When Trek signaled its commitment to cyclocross with the launch of a new line of ’cross bikes to replace the old Ion CX, it headed farther west and south from the company’s Wisconsin home with a frontier theme. The company named its flagship carbon bike the Boone, and its alloy cousin received the name Crockett.
We last reviewed the Trek Crockett in 2013 when it was a new alloy cyclocross bike with cantilever brakes and a double chain ring crankset.
Earlier that year Katie Compton raced a prototype Crockett to a silver medal in the Cyclocross World Championships in Louisville, KY and then rode the newly introduced bike in 2013/14. Trek chose aluminum for their foray into a new cyclocross platform at the time for ease in making prototypes.
Trek released the carbon Boone about a year later. A 2016 update gave the Crockett and Boone thru-axles (though the front was 15mm), and both cantilever and disc models were available. The Boone received an update in 2018 with the addition of a front IsoSpeed decoupler.
Trek has updated the Crockett again for the 2020 model year, shedding weight and Stranglehold dropouts while now looking a lot like a carbon fiber frame. We have a first look at the updated alloy cyclocross bike from the Wisconsin company for this In Review Spotlight. Stay tuned for a full review after the upcoming cyclocross season.
The new Trek Crockett is aluminum just like its predecessors. 300 Series Alpha aluminum is Trek’s moniker for advanced aluminum frame design that takes into account tube alloy, shape and weld quality to form a complete frame that offers desired ride qualities.
In the case of the new Crockett, that means the actual alloy, size, shape and gauge of each tube may differ. Trek maximizes weld surface areas and minimizes the amount of weld material. The combination of these elements yields an efficient yet comfortable frameset. The ride, weight and aesthetics are claimed to rival a carbon fiber frameset. Trek reports a 56cm frame weighs just 1,325g. That’s nearing carbon fiber frame weights.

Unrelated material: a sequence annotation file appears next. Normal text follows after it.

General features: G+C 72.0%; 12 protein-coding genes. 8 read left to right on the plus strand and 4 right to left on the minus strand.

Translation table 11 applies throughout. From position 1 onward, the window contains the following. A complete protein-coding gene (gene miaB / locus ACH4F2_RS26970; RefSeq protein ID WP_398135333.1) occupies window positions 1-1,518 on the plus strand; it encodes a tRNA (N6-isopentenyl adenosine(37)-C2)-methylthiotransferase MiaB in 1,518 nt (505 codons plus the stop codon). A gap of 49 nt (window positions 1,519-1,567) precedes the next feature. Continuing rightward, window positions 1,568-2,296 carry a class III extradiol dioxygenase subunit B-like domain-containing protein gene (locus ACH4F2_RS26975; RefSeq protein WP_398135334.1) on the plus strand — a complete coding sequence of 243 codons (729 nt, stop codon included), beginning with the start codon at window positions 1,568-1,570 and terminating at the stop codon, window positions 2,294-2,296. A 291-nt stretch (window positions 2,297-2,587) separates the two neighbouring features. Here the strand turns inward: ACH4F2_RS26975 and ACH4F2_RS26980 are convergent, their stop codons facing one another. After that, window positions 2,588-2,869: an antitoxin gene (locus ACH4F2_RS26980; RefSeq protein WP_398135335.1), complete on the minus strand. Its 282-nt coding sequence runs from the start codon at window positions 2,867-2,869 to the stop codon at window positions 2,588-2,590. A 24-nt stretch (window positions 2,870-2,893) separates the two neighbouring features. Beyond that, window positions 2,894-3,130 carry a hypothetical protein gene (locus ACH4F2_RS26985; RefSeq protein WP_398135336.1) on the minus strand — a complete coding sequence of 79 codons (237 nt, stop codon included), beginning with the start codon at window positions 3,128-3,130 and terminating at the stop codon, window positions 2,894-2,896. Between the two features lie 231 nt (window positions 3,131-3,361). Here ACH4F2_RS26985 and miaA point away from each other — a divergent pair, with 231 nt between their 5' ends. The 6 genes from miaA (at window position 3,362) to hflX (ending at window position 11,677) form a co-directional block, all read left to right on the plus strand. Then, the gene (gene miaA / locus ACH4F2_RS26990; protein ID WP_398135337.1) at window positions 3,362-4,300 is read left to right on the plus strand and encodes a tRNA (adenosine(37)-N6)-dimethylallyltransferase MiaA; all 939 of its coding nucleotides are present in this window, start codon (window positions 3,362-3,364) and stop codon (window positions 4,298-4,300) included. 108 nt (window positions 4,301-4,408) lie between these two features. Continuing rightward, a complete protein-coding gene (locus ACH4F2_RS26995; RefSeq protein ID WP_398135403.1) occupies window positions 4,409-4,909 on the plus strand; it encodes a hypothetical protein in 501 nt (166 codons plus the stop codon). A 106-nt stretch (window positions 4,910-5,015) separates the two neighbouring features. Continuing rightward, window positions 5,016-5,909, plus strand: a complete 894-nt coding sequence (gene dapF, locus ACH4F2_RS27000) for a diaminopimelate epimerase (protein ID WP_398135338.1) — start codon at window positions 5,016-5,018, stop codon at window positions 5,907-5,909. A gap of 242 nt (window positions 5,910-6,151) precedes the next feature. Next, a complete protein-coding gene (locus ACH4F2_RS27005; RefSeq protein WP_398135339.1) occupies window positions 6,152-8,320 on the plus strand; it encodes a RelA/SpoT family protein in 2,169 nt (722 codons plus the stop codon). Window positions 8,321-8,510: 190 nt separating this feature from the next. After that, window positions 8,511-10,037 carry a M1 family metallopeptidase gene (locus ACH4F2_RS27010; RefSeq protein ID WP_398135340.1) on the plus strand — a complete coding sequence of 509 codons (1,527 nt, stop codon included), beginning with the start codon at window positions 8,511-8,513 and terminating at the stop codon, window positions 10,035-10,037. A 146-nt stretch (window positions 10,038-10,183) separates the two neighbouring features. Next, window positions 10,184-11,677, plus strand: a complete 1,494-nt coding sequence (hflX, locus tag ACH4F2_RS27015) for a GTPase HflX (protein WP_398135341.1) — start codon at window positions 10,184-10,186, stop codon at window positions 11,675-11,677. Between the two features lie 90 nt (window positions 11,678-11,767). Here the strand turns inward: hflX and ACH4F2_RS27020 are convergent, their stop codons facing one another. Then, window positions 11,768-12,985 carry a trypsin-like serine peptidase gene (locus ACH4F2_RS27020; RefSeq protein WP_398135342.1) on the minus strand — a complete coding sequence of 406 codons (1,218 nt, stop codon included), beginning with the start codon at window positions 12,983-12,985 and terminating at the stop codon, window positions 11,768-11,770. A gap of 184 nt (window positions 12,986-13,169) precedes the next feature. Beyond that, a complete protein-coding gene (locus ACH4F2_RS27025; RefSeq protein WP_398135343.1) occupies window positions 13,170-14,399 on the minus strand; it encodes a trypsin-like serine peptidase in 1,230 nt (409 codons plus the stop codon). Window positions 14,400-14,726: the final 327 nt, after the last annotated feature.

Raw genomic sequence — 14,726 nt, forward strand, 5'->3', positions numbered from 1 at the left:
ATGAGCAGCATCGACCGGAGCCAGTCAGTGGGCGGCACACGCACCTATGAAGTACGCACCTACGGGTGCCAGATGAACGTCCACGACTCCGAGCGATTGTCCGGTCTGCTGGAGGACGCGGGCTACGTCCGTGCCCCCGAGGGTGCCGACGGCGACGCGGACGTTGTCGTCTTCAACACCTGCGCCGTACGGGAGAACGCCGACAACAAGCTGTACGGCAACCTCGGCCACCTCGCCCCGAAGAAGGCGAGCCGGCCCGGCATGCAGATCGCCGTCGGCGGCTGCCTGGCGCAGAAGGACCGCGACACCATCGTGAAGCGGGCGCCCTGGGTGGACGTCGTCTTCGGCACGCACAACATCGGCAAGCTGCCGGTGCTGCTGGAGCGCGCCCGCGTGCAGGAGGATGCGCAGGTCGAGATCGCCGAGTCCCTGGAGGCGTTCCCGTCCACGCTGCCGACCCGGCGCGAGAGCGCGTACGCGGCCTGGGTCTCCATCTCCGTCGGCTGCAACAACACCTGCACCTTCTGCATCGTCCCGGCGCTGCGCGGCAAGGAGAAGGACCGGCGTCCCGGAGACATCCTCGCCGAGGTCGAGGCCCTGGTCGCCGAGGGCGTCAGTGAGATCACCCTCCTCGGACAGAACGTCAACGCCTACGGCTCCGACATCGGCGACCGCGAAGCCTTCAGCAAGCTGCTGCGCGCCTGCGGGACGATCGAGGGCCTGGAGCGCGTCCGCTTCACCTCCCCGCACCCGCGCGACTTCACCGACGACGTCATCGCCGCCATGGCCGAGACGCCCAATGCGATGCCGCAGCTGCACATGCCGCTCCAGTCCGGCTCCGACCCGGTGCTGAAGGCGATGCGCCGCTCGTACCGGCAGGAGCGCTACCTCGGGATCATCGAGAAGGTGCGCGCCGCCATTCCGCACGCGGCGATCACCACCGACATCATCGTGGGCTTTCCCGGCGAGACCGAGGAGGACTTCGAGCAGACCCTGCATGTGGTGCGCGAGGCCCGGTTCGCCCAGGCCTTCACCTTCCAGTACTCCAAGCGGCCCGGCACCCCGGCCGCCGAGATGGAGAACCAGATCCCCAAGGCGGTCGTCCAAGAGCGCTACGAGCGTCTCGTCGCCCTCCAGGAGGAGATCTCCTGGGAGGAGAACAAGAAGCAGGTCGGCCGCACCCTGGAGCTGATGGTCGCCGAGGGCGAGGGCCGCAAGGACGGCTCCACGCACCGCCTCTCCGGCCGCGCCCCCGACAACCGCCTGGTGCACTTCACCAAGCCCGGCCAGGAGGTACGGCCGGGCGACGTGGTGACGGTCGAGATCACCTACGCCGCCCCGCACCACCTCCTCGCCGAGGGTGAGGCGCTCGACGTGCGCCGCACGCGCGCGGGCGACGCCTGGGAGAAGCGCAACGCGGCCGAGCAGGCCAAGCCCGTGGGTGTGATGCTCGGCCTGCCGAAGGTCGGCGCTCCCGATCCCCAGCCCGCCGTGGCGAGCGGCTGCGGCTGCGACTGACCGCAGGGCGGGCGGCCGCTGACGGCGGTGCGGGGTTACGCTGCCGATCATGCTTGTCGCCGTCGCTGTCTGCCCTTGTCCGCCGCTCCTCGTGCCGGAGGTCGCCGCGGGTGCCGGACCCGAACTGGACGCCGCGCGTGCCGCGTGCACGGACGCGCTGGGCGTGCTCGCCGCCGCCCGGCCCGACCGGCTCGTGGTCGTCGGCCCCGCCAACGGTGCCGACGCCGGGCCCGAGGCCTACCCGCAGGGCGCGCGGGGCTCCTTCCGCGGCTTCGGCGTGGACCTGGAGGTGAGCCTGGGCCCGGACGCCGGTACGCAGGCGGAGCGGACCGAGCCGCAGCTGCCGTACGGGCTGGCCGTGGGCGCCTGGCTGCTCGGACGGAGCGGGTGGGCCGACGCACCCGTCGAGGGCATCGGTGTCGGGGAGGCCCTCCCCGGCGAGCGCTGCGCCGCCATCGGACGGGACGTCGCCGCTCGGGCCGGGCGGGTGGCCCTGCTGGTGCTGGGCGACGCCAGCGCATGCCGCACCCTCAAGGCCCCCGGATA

The only round tube on the frameset is the seat tube, and all the others are oval or trapezoid, tapered, bent or with changed morphology along their length. The tapered head tube seems to be wrapped by the top tube that itself appears to split around the seat tube into the individual oval seatstays.
The Crockett frameset is absent of the large, globulous TIG welds common on aluminum frames. The welds are smooth with only a slight bulge indicating junction, thanks to what Trek calls “Invisible Weld Technology” that is said to reduce welding material, decrease weight and increase strenght. The large rounded trapezoid down tube morphs into a laterally wide oval at the bottom bracket junction, spanning almost the entire width of the T47 bottom bracket shell.
Trek has switched to threaded bottom brackets using the T47 shell diameter and pitch, but fit in its wide bottom bracket shell that uses internal bearings. In the past Trek used an 86.5mm press-fit system. Now with a threaded system, the shell is shortened to 85.5mm to accommodate the wrench fitting for the threaded cups.
The chainstays are asymmetric; the left takes a wide bend for tire clearance while the right takes the straight path, squashed to clear the tire and rings. The right chainstay limits tire width to 38mm max.
The geometry is definitely standard cyclocross, with a 72-degree head tube angle, 42.5cm chainstays and 6.8cm bottom bracket drop. Our 56cm sample has an effective top tube of 55.8. The reach is 387 and the stack is 580mm with the 157mm headtube.
With the 45mm fork offset, the trail calculation is 67mm with 33cm cyclocross tires. The wheelbase is 102cm, and the calculated front-center is 600.5mm. All that adds up to nimble cyclocross race geometry.
Trek Crockett has been a singlespeed choice for some thanks to the horizontal Stranglehold dropouts that allow for many or one-geared riding. The old Crockett frame with the Stranglehold dropouts is still available for the one-gear fans or curious, but the dropouts are more traditional (and lighter) for the new 2020 Crockett models, with a standard 12x142mm thru-axle in its place. The front is 12x100mm thru-axle, and interestingly for cyclocross, hex bolt-based—no hand lever here.
Disc brake calipers attach via flat-mount with a 140mm minimum rotor size.
Two bottle mounts are present in the usual down tube and seat tube locations. There are threaded mounts for fenders on the seatstays, dropouts and on the back of the seat tube.
Control lines route internally through the down tube, but exit the bottom of the down tube to run externally along each chainstay to the rear derailleur and brake. If you decide to run a front derailleur, the cable follows the same path but requires a special order cable guide. An included plastic chain guide mounts directly to a special frame mount at the bottom of the seat tube.